Dockside is Rising Tide Brewing’s light lager. Photos by Carla Jean Lauter

Five years ago, I sat at a prestigious beer bar on the coast of California, and was enjoying something sticky and double dry-hopped when I overheard a fragment of a conversation between a patron who had just walked in and the bartender. The patron had asked, nonchalantly, for a “Bud or a Bud Light,” thinking that, because this was an establishment that poured beer, it would most certainly be on tap.

At that time, the odds were in his favor – and beers from the largest macro breweries were, and still are, nearly ubiquitous at local watering holes, sports bars and clubs. But specialty craft beer bars such as this one often made a political stance against having these beers on tap. This could be, in part, due to the relative dominance of big beer companies on tap compared to craft (i.e. to give the little guys a break). But more often than not, if there was no Budweiser or Coors on tap, it meant the bar refused to serve it on principle, in protest of their mob-like business tactics, use of ingredients perceived to be inferior (corn, rice) or just to stick it to “the man.”

That was the case for this bar, which served no products from Budweiser or Coors. The mundane request for a Bud caused the bartender’s posture to stiffen. The server paused, then deadpanned, “We don’t serve that here,” in a way that reminded me of the tense moments of a Western immediately preceding a gunfight. The patron sighed, left and could be heard quietly muttering under his breath.

The American Light Lager at NU Brewery in New Gloucester

Back in Maine, the memory of that exchange came to me a few weeks ago as I listened to a server at a new brewery tasting room – NU Brewery in New Gloucester – get asked the same question but with a slightly different bent.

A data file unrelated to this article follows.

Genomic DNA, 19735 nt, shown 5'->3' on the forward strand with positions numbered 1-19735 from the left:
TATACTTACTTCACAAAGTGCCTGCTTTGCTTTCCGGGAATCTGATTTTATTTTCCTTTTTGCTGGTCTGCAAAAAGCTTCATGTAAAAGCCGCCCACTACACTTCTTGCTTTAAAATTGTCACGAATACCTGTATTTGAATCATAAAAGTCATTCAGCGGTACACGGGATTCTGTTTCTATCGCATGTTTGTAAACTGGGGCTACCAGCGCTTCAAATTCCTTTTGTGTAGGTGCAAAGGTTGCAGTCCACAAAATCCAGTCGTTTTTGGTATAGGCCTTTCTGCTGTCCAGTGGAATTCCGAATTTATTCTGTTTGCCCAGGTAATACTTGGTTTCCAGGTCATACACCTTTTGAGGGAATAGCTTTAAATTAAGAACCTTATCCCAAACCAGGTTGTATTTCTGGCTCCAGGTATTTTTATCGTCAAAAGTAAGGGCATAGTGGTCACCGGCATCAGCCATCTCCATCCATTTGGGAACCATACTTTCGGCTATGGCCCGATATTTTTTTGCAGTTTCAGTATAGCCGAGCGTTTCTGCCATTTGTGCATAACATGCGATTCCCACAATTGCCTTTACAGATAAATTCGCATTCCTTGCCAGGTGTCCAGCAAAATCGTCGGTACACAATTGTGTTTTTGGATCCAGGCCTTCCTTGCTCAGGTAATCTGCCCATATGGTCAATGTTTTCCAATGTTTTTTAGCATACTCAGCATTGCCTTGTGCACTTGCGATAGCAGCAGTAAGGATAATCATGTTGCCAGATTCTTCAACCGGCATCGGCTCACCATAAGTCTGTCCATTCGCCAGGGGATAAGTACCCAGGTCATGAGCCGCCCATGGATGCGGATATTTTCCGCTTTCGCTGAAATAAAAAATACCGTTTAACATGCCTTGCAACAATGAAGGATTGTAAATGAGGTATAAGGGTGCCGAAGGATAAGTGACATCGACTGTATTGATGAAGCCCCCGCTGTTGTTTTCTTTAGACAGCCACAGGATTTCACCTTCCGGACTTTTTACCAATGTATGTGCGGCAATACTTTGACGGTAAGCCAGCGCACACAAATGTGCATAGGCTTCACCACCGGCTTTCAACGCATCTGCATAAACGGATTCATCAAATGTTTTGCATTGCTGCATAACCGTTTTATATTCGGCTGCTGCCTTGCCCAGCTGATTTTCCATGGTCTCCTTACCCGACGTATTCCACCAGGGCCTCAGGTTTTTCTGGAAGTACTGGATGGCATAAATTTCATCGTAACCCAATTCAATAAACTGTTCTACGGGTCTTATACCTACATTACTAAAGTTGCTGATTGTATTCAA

“What do you have that’s like a Budweiser?”

Depending on where you ask this question, you still might get a bit of a scoff or a subtle eye roll from a server, but I’ve noticed that craft brewers are now more likely to have a legitimate answer. The default response (aside from abject refusal) used to be to steer the drinker toward someone’s “flagship” pale ale. The difference between the flavors of a thin, crisp-bodied light lager and a hop-forward pale ale, however, are quite vast. I’ve seen many light lager drinkers recoil at the hops from the mildest of pale ales, and I don’t blame them; it’s far from a good analog.

For breweries, the choices are limited to what the brewer makes. The answer to a customer like this might be to offer whatever’s on tap, but this often can lead to the customer leaving a half-finished pint of the mildest pale ale behind. For other breweries, there’s been a bit of a movement to cater toward those drinkers – and even attempt to attract them as loyal customers.

At NU Brewing, which opened this month, there’s a beer on tap specifically designed to appeal to the American macrobrewery beer drinker. The American Light Lager is a light yellow beer that’s clear, refreshing and, well, light. It reminds me of the aforementioned macro beers but with a slightly less harsh character. One of Bath Brewing Co.’s most popular beers is its Long Reach Lager, also designed to appeal to drinkers who’ve ordered the same beer for years. Even Rising Tide in Portland has extended its line to include a delicious light lager called Dockside that tastes familiar and refreshing, but carries a little bit more depth and enjoyment.

Look around the next time you’re visiting Maine breweries, and you might see more light lagers start to pop up. In a way this signals that there are many segmented audiences who all want different things out of their beer – and brewers are beginning to notice the macro-loving group. The craft beer drinking world doesn’t share universal tastes, and those who grew up drinking macro beer shouldn’t be excluded.

If this audience wants to branch out into craft beer and support local businesses, it makes sense to give them something that’s familiar, and many have chosen to open the door to them by including these beer styles. And as far as I can see, this strategy is working. As I hung out at NU Brewery, I noticed customer after customer asking for the American Light Lager, and everyone finished what they ordered.

Carla Jean Lauter is a freelance beer writer and blogger who lives in Lisbon. Follow her beer adventures at:

Twitter: beerbabe


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